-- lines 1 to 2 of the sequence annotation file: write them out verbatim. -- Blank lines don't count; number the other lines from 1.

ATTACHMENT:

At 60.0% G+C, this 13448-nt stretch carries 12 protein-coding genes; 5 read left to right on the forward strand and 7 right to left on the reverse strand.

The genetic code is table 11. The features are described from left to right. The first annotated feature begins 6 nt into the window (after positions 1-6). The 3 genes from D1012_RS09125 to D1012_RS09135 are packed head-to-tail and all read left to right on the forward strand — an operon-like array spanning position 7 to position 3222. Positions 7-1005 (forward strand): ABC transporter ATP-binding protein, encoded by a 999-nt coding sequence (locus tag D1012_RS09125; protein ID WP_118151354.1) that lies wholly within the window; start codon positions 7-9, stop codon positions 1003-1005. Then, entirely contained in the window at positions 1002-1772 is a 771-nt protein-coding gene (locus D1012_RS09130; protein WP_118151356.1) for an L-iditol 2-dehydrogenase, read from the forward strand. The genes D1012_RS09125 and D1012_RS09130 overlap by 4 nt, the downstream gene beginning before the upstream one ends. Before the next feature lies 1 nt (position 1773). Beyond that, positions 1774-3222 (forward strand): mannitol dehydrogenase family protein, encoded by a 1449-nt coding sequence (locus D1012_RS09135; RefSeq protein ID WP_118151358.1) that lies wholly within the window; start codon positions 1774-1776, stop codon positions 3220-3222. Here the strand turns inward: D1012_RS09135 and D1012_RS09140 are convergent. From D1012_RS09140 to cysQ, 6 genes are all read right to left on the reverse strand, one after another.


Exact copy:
At 60.0% G+C, this 13448-nt stretch carries 12 protein-coding genes; 5 read left to right on the forward strand and 7 right to left on the reverse strand.

The genetic code is table 11. The features are described from left to right. The first annotated feature begins 6 nt into the window (after positions 1-6). The 3 genes from D1012_RS09125 to D1012_RS09135 are packed head-to-tail and all read left to right on the forward strand — an operon-like array spanning position 7 to position 3222. Positions 7-1005 (forward strand): ABC transporter ATP-binding protein, encoded by a 999-nt coding sequence (locus tag D1012_RS09125; protein ID WP_118151354.1) that lies wholly within the window; start codon positions 7-9, stop codon positions 1003-1005. Then, entirely contained in the window at positions 1002-1772 is a 771-nt protein-coding gene (locus D1012_RS09130; protein WP_118151356.1) for an L-iditol 2-dehydrogenase, read from the forward strand. The genes D1012_RS09125 and D1012_RS09130 overlap by 4 nt, the downstream gene beginning before the upstream one ends. Before the next feature lies 1 nt (position 1773). Beyond that, positions 1774-3222 (forward strand): mannitol dehydrogenase family protein, encoded by a 1449-nt coding sequence (locus D1012_RS09135; RefSeq protein ID WP_118151358.1) that lies wholly within the window; start codon positions 1774-1776, stop codon positions 3220-3222. Here the strand turns inward: D1012_RS09135 and D1012_RS09140 are convergent. From D1012_RS09140 to cysQ, 6 genes are all read right to left on the reverse strand, one after another.